Coders and Cannabis
This very second, Silicon Valley startups are doing what they do best: working out how to grab a piece of the booming market in marijuana. Confident Cannabis, for example, is one start-up that’s put out a call for coders and techies to develop their front and backend software. Their aim is primarily making getting high “as easy as ordering delivery food.”
But of those technologies, perhaps the most important has to do with “Big Data.” Analyzing consumer trends and making savvy decisions when it comes to logistics and supply. Then there’s the consumer side of things, with many cannabis tech start-ups looking to improve the experience of purchasing marijuana.
Rather than mimicking your dodgy local dealer, Confident Cannabis is rapidly adding a lot of value using data.
From individual users in relevant U.S. states to shops and producers, coders design the software that’s essential for testing products, collecting industry data and setting the standards for what cannabis should be.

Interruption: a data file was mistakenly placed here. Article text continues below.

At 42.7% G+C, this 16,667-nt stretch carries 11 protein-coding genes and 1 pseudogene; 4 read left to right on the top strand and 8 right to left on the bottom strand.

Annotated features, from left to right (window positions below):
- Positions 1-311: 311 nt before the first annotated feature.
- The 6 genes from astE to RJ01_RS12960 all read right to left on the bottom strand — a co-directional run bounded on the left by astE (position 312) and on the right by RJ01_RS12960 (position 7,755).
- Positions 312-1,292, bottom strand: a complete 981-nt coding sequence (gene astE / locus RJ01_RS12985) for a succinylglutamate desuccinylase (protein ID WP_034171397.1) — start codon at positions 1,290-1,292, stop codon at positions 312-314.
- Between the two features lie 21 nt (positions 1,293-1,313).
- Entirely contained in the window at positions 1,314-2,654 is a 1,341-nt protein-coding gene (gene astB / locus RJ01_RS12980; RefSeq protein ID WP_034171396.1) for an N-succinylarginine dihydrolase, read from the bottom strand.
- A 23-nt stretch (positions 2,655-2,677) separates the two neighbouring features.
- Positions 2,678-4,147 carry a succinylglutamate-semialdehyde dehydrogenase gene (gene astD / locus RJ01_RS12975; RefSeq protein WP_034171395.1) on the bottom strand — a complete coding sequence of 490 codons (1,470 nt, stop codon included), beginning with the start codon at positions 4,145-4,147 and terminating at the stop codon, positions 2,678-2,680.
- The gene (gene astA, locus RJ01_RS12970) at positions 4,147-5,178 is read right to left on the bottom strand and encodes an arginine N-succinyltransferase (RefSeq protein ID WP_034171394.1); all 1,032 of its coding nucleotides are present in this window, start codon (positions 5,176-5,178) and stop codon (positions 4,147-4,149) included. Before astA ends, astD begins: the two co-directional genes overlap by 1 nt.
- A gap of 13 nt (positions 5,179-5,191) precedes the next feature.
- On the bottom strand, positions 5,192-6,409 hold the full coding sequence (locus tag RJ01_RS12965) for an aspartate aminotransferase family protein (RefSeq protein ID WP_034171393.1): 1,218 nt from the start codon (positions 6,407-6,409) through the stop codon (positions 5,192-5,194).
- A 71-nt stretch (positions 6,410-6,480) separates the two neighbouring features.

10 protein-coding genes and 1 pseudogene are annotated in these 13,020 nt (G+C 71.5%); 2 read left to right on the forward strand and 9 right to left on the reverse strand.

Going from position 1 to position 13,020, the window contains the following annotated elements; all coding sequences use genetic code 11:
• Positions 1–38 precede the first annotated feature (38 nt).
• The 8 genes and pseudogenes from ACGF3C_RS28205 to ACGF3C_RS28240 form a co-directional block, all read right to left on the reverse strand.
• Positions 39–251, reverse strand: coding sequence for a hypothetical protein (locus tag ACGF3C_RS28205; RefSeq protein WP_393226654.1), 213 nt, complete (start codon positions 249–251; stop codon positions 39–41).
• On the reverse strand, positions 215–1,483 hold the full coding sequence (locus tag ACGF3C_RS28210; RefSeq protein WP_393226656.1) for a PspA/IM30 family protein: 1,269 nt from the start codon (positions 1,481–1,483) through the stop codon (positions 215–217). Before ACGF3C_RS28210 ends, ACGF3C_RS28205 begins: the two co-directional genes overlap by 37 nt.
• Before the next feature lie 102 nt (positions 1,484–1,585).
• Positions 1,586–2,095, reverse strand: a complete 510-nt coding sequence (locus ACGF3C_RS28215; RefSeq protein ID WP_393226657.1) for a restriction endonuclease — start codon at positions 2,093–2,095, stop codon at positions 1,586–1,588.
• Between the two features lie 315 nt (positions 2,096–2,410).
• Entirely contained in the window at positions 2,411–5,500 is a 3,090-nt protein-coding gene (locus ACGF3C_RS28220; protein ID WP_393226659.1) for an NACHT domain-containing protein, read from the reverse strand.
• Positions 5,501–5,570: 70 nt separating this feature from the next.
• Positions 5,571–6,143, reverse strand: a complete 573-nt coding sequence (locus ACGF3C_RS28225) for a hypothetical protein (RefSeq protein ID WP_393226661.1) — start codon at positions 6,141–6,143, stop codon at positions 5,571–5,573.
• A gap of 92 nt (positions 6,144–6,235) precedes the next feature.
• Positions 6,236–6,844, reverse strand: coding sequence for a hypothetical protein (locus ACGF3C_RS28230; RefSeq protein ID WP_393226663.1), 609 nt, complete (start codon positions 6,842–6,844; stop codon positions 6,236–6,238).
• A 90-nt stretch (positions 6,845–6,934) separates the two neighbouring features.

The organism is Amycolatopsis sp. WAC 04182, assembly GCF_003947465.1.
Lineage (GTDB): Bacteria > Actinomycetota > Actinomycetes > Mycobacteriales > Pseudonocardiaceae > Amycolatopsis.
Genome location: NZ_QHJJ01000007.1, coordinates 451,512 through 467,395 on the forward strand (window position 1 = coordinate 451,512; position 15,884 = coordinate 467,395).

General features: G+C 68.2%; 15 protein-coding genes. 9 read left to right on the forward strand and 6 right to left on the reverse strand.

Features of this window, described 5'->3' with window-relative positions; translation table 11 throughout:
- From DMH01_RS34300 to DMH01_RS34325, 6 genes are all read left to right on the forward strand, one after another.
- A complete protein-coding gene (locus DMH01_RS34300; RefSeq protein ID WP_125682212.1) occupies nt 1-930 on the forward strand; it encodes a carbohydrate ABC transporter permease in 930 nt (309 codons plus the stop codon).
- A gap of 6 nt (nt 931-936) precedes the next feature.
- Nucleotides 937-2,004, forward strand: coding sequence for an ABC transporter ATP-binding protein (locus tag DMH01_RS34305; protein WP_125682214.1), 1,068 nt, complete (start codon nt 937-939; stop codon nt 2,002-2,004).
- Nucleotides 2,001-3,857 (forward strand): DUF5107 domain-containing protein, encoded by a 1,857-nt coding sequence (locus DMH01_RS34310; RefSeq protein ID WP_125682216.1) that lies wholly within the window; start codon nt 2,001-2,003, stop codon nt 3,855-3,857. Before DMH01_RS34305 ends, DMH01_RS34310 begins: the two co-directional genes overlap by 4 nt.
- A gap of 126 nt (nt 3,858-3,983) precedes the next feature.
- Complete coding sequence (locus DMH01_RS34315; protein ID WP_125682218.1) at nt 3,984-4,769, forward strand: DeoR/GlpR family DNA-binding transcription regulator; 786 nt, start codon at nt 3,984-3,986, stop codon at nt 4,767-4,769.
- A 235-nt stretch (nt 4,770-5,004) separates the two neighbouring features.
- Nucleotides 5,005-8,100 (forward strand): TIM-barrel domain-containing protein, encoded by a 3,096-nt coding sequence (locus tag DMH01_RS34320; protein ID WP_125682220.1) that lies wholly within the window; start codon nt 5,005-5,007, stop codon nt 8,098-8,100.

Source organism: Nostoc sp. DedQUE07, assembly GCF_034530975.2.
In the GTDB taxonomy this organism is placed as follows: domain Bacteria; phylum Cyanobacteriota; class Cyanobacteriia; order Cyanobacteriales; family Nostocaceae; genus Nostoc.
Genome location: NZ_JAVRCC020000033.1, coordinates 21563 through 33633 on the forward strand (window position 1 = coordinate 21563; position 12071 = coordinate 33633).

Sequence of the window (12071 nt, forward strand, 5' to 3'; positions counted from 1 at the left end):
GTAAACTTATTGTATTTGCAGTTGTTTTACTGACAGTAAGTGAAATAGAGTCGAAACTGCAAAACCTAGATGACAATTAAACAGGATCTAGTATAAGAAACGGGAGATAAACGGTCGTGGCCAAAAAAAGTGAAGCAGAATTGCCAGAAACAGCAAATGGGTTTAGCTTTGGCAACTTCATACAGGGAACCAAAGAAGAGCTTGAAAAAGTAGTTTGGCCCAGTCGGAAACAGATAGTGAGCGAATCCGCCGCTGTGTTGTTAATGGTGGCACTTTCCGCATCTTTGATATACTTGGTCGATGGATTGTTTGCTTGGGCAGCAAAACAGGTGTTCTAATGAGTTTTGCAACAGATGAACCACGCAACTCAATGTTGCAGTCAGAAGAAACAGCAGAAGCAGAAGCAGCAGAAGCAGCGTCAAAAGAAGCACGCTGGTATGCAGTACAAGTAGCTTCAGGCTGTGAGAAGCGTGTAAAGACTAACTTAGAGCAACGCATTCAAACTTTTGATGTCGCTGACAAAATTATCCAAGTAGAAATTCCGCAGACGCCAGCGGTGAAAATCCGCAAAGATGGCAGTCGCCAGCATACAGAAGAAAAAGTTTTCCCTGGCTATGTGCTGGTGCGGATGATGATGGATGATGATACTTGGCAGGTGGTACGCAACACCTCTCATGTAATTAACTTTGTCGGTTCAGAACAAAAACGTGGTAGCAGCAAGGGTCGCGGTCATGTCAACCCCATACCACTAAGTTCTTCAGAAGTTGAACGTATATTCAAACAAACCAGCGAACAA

Confident Cannabis is not the first weed-meets-tech thing out there, however. Weedmaps launched way back in 2008 to help users share information about medical marijuana suppliers. It’s since opened up to recreational users too.
Smoking pot is entirely legal for adults in four U.S. states, and startups in this area know how their reputation is tied into having slick websites and apps.
Cannabis coders can also help to “bring transparency to legal marijuana.” This transparency is good for the industry for two reasons. One, it’s the only way for lawmakers and the public to understand the impact of legalization. And two, it helps combat the “stoner stigma.”
Transparency can also contribute to improving the visibility of the negative aspects of cannabis abuse. It can help dispel misinformation and false stereotypes about the effects and consequences of consuming marijuana. So, if you’re a coder and love marijuana, there’s a legitimate job for you.